Themes of "The Bean Trees" by Barbara Kingsolver: Family, Society unjustices, and people maturing.

Essay by onlyonelikemyselfJunior High, 9th gradeA+, February 2006

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Themes are the fundamental and universal ideas explored in a literary work. Throughout the novel "The Bean Trees" the author Barbara Kingsolver used several themes to get her points across. The opening theme in this novel is the framework of a true family. Another theme that is prevalent in the course of the novel is how society unrightfully judges and takes advantage of weaker people. The concluding theme in the novel is how characters progress as life goes on. The numerous themes in this book teach readers lessons for life.

Family is not just measured in blood, but is also measured in the amount of love, unity, and support, the members all share. For insistence, Taylor speaks with Lou Ann over the phone while she and Turtle are in Oklahoma, about everything that has happened in their absence. Lou Ann confesses to Taylor '"I told somebody that you, Turtle, and Dwayne Ray were my family'" (244).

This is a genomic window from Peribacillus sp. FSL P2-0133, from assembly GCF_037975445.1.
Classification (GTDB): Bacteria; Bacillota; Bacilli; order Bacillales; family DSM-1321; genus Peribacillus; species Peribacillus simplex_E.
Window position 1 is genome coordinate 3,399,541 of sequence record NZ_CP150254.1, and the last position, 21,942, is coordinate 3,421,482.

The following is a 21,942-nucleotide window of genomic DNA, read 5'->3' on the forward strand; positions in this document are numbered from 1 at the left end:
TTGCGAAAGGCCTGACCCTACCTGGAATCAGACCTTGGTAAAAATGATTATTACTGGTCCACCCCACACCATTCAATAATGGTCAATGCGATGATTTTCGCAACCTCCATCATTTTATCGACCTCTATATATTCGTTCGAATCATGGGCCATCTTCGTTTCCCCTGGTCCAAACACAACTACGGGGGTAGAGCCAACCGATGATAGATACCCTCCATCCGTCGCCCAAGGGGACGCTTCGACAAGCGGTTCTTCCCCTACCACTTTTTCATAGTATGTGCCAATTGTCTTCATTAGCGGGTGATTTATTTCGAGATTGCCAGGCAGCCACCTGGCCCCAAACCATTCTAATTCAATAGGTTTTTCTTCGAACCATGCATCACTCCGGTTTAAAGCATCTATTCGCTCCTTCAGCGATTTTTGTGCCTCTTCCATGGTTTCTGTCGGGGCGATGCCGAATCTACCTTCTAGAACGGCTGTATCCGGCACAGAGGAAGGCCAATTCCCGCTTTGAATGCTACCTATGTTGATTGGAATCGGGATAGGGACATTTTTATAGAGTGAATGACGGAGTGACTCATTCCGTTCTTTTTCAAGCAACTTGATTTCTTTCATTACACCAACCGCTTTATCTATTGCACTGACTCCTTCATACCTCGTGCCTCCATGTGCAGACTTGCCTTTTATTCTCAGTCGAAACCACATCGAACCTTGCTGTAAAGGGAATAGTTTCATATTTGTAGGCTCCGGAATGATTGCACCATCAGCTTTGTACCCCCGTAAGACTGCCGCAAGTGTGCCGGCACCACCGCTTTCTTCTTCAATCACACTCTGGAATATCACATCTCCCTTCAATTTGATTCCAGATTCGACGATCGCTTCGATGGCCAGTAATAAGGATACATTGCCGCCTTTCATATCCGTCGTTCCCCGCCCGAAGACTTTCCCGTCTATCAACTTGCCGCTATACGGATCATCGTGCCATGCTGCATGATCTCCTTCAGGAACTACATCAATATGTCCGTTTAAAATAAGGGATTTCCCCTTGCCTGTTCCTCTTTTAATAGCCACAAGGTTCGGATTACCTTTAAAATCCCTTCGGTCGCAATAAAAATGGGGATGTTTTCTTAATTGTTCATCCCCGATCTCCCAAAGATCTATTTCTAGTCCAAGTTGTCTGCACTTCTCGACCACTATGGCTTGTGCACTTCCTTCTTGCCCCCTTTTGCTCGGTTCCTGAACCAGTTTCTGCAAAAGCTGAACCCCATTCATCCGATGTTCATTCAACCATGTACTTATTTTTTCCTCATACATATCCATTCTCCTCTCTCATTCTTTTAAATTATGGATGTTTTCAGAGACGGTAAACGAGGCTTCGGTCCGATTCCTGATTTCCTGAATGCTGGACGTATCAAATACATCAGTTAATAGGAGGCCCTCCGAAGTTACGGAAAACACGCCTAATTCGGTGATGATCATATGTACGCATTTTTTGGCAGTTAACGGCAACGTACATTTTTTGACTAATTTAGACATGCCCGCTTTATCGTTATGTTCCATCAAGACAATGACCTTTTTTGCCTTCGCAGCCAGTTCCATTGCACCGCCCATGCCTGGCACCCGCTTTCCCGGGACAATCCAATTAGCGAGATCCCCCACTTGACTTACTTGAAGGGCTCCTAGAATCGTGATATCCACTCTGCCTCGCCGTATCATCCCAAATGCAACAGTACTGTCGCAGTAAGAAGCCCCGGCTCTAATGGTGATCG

Dwayne Ray, Turtle, Taylor, and Lou Ann are all family because they are there to support each other emotionally. Furthermore, when Taylor first walks into Jesus is Lord Used Tires Mattie does everything that she can to make Taylor and Turtle more comfortable and to help them. While getting Turtle some juice, she explains to Taylor '"It's dry out here, kids will dehydrate fast"' (46). Her remark shows that Mattie is a mother figure to Taylor, because she is passing down advice. As Taylor grows to love Turtle, she feels that its time to take Turtle for a check up at the doctor's office, after receiving long detailed papers asking questions about Turtle, Taylor isn't sure what to do. Dishonesty, Taylor tells the nurse '"I'm a foster parent"' (128). This comment shows that Taylor is lovingly willing to lie, in order to...